Though I'm thankful for my job at Porchlight for many reasons, one that I've been thinking of a lot recently is the company's ratio of women to men. It's rare to see nearly equal gender representation in the workplace, but it's even more rare to be led by a female Owner, President, & CEO and a female Managing Director. Glass Half-Broken reveals some of the discouraging statistics of the current corporate climate around the world:
The proportion of female CEOs struggles to break 10 percent across a variety of indices. The gender pay gap is showing little movement, largely because high-paying jobs are the most gender-imbalanced. Today's most remunerative fields, particularly high finance and tech, are also those where women are most scarce. But even in fields that employ roughly equal proportions of men and women or where women actually make up the majority, leadership ranks remain male-dominated.
Harvard Business School's Gender Initiative Director, Colleen Ammerman, with Boris Groysberg, a professor of business administration in the Organizational Behavior unit, hope to guide individuals and institutions to improving women's chances at securing leadership positions. And theirs are not the only voices in this book. There are also inspiring profiles of women and the companies they work for like Ana Paula Pessoa, a Brazilian woman who worked her way up to executive at "the largest media company in South America." This book identifies some eye-opening, persistent issues restricting women's advancement in the workplace such as the way that men in power are less likely to think that female candidates are qualified for jobs than if women were in the hiring position. Then, it follows up with ways that each of us and the organizations we work for can lead that systemic change: "nurturing relationships with employees who are different from you," conducting interviews by the same format and rubric, and implementing bias education for all employees. The pandemic has proven that workplaces are more flexible than we may have believed before, so I hope this means they are open to making the difficult but worthwhile changes for improving inclusivity as well. (GMC)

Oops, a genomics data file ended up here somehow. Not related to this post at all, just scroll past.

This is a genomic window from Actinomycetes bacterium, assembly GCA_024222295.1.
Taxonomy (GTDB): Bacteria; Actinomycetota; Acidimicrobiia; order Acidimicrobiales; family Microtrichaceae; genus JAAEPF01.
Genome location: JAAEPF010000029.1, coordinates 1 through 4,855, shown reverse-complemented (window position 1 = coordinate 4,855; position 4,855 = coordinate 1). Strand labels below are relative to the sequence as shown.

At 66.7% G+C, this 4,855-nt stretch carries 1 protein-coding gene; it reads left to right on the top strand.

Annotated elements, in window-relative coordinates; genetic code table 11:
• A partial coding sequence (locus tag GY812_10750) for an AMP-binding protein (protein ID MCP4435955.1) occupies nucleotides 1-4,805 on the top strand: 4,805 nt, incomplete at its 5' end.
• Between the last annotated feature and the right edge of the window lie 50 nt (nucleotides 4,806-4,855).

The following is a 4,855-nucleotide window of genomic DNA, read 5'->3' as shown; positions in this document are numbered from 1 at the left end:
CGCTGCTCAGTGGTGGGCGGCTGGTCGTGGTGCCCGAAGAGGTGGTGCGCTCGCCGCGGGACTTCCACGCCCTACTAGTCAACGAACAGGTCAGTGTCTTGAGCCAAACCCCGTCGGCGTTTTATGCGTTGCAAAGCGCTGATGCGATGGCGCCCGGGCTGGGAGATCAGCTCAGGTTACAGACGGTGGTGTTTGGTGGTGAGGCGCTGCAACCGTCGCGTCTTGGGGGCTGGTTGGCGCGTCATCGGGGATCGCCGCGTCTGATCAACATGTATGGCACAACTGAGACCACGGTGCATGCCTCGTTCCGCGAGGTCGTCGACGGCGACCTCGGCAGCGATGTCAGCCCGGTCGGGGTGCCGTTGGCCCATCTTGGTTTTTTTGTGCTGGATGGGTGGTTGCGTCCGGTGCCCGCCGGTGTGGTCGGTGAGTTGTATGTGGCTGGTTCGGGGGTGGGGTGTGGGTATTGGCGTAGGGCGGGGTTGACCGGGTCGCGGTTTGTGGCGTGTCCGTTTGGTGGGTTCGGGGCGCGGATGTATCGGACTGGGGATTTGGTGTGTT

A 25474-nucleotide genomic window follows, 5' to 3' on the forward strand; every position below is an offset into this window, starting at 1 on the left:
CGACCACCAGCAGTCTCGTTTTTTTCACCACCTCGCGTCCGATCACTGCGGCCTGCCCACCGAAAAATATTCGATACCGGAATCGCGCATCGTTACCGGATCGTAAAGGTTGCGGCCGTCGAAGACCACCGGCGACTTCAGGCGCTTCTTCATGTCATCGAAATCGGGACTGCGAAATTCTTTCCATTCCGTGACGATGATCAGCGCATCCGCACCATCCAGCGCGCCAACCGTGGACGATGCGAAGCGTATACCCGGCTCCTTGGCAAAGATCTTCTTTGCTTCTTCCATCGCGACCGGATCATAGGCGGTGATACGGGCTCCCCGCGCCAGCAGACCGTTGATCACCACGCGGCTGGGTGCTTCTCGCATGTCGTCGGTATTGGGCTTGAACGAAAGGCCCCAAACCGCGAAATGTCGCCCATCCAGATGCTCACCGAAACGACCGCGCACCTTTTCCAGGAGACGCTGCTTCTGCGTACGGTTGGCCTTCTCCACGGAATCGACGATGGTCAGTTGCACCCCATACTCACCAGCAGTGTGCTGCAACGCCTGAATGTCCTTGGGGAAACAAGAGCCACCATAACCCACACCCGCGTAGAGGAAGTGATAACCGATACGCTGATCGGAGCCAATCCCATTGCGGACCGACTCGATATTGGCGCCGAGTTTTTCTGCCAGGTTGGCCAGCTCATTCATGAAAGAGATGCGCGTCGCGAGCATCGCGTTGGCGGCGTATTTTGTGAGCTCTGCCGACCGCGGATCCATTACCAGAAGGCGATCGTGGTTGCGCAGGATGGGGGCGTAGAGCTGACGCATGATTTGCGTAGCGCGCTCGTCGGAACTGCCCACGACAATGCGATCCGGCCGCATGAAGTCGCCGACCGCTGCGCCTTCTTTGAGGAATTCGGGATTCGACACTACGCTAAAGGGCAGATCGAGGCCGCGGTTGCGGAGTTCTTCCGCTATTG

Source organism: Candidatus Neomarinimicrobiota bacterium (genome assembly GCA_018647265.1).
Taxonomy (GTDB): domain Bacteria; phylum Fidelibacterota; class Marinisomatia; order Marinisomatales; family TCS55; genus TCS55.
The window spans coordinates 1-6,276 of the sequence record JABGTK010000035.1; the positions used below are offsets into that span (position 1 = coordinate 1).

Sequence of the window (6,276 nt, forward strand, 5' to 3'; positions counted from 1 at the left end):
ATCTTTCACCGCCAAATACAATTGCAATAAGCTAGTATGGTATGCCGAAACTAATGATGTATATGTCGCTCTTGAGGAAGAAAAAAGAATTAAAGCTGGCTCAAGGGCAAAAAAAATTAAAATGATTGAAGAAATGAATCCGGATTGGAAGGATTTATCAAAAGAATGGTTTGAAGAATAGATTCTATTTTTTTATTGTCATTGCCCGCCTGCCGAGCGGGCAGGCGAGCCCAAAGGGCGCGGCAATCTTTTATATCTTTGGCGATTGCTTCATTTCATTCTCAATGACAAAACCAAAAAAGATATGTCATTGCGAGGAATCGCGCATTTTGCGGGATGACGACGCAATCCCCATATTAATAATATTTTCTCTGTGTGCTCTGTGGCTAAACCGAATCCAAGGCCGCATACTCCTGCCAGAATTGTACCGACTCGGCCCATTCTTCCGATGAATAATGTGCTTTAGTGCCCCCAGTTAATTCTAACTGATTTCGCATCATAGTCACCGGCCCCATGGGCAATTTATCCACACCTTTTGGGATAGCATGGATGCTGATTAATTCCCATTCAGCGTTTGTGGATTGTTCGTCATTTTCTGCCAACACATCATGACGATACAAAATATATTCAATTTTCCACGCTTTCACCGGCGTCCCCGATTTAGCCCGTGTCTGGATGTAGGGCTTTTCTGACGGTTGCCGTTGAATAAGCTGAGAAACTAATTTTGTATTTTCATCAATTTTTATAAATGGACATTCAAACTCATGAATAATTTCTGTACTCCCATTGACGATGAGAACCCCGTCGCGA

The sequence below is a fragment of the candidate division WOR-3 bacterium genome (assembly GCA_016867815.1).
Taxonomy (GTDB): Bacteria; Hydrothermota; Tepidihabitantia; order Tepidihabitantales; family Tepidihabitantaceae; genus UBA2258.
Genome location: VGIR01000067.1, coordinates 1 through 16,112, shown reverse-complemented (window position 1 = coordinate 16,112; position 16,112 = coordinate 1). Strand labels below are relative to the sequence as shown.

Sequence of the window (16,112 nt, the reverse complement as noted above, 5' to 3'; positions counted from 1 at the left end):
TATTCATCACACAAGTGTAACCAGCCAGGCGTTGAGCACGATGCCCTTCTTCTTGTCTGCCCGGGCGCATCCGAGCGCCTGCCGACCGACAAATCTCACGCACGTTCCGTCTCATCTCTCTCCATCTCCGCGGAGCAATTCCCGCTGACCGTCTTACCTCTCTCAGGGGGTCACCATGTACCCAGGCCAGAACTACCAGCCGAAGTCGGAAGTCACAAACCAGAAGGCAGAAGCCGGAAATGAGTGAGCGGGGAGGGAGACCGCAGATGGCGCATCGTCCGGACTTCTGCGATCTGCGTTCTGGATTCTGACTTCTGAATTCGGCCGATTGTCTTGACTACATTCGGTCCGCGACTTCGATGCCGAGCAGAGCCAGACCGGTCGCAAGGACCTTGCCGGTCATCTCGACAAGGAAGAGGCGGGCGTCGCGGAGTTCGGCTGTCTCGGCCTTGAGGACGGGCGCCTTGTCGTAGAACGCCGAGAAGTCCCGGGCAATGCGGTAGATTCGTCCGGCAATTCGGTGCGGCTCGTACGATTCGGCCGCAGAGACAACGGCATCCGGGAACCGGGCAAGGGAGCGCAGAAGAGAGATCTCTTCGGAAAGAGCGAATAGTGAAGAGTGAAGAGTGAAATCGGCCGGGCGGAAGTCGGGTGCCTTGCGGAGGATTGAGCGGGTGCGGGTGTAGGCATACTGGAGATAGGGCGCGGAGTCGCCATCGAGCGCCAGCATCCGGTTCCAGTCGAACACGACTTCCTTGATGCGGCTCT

Permission to Dream by Chris Gardner, with Mim Eichler Rivas, Amistad
You might know a part of Chris Gardner’s life story as it was portrayed by Will Smith in the movie The Pursuit of Happyness, based on Gardner’s book of the same name. That book tells of how he, along with his son, navigated homelessness on the streets of New York while making his way into a career on one of its most famous streets—Wall Street. His new book, Permission to Dream, is focused on the next generation, telling the story of an expedition “Beyond the Wall” (Gardner is, like so many of us, a huge Game of Thrones fan) on an abysmally cold Chicago day with his granddaughter to procure “the harmonica of her dreams.” It is a tale that touches on his own success story once again as he imparts lessons to his granddaughter, passing along the lessons his mother taught him, those that he has learned along the way to achieving his dream—and so much more. They are all lessons he is uniquely able to distill in succinct and memorable ways.
It is all about the permission to dream, yes, but also about how to make that dream come true, beginning with speaking it into existence. As he writes of this day with his granddaughter:
One of the lessons I most hoped she would remember from this day was … that nothing really comes to those who are afraid to ask. What begins with a dream—whether the dream is for yourself or for someone you love, for your community, for your country, or for your world—has to be spoken into existence.
The journey, like the journey to realizing his own American Dream, is not without complications, setbacks, and pain. But wrapped in the story of one adventurous day is also a larger vision, a new vision, of the American Dream. After a year that exposed so many cracks in it, it this book provides us permission to dream it anew, and the power to bring it into being for ourselves by acting on it today. (DJJS)